As a fan, winning a championship gives some vague sense of validation. All those years and decades of cheering for your team were not in vain. I made the effort 160-something times this season to watch the Braves play. In a life where things can get sideways pretty quickly, being able to believe in this Braves team the last few weeks was exhilarating.
I forgot what that feeling was like. I’d spent so many years giving myself to teams and never getting that ultimate payback, that I honestly forgot how amazing it feels to be crowned the champs. As the Braves got closer to winning it all, I started to feel incrementally more confident. Last night, when Jorge Soler stepped up and battled and battled and then hit a ball out of the freaking stadium, something inside me unwound a little bit. When we got to the bottom of the 5th inning with a 6-0 lead, I started counting the outs that were remaining. 15. 12. 9. 6. 5. 4. In came Will Smith. 3. 2. 1.
Last night, the three of us from my most active Braves group chat gathered with our families to watch Game 6. The plan was to watch a few innings, and then split up and go back to our homes so we could get our kids to bed—it was a school night, after all. But as the game inched along, we all realized we couldn’t break up the watch party, lest we somehow be responsible for messing with the Braves’ mojo.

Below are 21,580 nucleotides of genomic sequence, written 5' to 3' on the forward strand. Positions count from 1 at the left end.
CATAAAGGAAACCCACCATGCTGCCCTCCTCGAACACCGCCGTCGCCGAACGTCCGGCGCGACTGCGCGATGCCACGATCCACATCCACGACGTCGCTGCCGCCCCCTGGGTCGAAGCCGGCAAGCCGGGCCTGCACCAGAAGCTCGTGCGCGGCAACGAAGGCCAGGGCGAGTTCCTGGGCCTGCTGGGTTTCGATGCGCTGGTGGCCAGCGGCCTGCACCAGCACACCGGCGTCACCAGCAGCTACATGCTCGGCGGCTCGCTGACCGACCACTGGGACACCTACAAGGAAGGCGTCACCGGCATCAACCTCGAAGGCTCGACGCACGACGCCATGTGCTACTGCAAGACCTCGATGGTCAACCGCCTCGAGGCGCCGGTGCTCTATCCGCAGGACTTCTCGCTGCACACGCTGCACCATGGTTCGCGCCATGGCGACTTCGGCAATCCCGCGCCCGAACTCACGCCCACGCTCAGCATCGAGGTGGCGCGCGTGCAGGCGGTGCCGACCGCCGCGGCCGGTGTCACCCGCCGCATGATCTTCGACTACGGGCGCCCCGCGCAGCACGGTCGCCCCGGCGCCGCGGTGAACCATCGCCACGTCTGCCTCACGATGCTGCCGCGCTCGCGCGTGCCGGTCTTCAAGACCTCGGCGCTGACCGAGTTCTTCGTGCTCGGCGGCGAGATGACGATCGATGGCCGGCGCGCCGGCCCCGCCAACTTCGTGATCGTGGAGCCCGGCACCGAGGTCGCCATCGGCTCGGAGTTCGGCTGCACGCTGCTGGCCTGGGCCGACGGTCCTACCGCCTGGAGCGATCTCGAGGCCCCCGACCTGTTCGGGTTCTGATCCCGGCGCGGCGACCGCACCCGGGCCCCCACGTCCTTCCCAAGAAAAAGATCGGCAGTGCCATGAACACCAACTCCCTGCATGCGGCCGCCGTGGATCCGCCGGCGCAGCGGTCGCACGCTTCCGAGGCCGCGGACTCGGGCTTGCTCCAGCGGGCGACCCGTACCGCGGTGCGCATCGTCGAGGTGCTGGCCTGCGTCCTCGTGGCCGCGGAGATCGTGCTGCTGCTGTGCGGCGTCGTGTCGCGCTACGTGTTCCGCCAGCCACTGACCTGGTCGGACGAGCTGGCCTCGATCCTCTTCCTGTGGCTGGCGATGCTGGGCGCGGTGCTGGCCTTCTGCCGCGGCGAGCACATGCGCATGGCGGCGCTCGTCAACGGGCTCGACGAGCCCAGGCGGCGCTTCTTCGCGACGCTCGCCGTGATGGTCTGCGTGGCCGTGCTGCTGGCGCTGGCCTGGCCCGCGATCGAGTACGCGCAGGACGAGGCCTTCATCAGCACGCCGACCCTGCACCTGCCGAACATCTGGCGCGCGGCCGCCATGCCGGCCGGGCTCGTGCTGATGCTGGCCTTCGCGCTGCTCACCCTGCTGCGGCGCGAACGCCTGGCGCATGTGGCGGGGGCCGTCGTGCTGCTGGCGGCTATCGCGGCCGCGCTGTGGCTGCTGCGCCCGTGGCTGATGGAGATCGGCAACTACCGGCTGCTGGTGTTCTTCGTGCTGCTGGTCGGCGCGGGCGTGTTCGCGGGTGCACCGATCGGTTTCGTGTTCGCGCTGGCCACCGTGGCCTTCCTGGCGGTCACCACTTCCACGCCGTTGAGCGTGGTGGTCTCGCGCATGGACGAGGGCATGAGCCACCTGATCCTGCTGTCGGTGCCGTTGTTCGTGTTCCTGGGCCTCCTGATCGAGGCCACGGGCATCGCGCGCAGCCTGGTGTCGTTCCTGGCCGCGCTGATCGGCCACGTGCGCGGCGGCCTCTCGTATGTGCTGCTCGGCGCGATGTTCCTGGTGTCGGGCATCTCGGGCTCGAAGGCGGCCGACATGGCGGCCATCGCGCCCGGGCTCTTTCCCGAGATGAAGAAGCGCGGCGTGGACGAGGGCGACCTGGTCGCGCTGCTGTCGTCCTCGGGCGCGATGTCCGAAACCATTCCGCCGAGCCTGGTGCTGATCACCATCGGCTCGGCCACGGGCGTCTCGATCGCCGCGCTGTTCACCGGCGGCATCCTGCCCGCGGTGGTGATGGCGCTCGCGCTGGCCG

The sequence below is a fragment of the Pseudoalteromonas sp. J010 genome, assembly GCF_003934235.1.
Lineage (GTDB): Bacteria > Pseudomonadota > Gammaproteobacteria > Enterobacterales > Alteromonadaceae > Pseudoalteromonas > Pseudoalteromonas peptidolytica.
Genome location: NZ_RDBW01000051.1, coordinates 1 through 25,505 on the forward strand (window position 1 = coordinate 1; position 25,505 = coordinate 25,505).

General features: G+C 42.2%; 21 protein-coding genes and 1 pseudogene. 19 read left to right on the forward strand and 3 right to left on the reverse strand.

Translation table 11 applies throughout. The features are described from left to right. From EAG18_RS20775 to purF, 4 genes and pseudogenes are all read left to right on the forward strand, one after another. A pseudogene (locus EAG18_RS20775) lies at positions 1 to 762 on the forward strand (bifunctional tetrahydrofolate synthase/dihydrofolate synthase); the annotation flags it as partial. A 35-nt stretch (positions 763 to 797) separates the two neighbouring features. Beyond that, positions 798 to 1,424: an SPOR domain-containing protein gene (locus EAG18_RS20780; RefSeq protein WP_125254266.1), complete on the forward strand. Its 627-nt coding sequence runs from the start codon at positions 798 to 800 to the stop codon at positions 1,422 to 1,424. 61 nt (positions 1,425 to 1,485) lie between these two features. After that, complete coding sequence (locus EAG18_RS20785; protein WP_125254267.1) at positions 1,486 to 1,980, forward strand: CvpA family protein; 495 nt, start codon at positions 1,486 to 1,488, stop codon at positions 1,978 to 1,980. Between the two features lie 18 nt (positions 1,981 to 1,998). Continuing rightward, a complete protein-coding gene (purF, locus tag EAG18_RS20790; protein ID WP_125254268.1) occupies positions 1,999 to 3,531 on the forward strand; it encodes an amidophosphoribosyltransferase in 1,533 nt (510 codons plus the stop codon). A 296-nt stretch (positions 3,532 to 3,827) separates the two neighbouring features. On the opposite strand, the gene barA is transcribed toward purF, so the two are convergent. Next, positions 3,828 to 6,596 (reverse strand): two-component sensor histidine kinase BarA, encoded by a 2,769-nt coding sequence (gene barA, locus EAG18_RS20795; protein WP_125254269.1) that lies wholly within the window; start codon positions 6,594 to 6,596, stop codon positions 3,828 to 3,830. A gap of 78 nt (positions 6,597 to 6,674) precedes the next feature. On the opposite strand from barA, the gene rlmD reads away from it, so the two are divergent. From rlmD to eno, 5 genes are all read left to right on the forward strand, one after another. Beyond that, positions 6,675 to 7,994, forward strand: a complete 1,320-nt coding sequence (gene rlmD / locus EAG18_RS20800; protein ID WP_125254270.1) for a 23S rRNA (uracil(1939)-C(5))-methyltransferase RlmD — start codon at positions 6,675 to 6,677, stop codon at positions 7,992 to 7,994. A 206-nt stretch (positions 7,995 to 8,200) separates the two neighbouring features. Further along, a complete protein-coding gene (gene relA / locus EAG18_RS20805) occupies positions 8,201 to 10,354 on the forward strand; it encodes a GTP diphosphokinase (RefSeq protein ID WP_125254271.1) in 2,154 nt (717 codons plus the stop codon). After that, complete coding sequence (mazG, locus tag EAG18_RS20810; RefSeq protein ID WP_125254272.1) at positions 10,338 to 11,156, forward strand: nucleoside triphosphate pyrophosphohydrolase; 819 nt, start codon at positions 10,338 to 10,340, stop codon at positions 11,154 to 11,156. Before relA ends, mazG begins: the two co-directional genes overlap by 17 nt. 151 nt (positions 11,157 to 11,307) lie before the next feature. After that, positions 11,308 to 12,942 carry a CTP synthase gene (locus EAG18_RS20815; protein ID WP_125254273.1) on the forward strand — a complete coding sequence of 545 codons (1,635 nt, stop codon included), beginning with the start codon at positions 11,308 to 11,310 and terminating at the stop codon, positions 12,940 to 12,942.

When Will Smith got Yuli Gurriel to ground out to Dansby Swanson and the Braves sealed their first World Series win since 1995, we went a little crazy. I turned and lifted my son into the air and jumped around, and I hoped it was a moment he’ll remember forever. I can’t thank the Braves enough for giving me and my family and my friends this moment, this feeling, this gift.
Right now, I am exhausted. I’ve slept 16 hours over the last four days, which included a drive to Atlanta and then back to Memphis, so I could be at Game 5 in person. My voice is scratchy and I could probably use a shower, if we’re being honest. I feel like Ron Burgundy in the glass case of emotion. Eventually my attention will focus in on the Grizzlies and UGA football, but for right now, I just want to sit in this feeling for a while.
The Atlanta Braves really just won the World Series. The Atlanta Braves are the best baseball team in the world.
Can you believe it?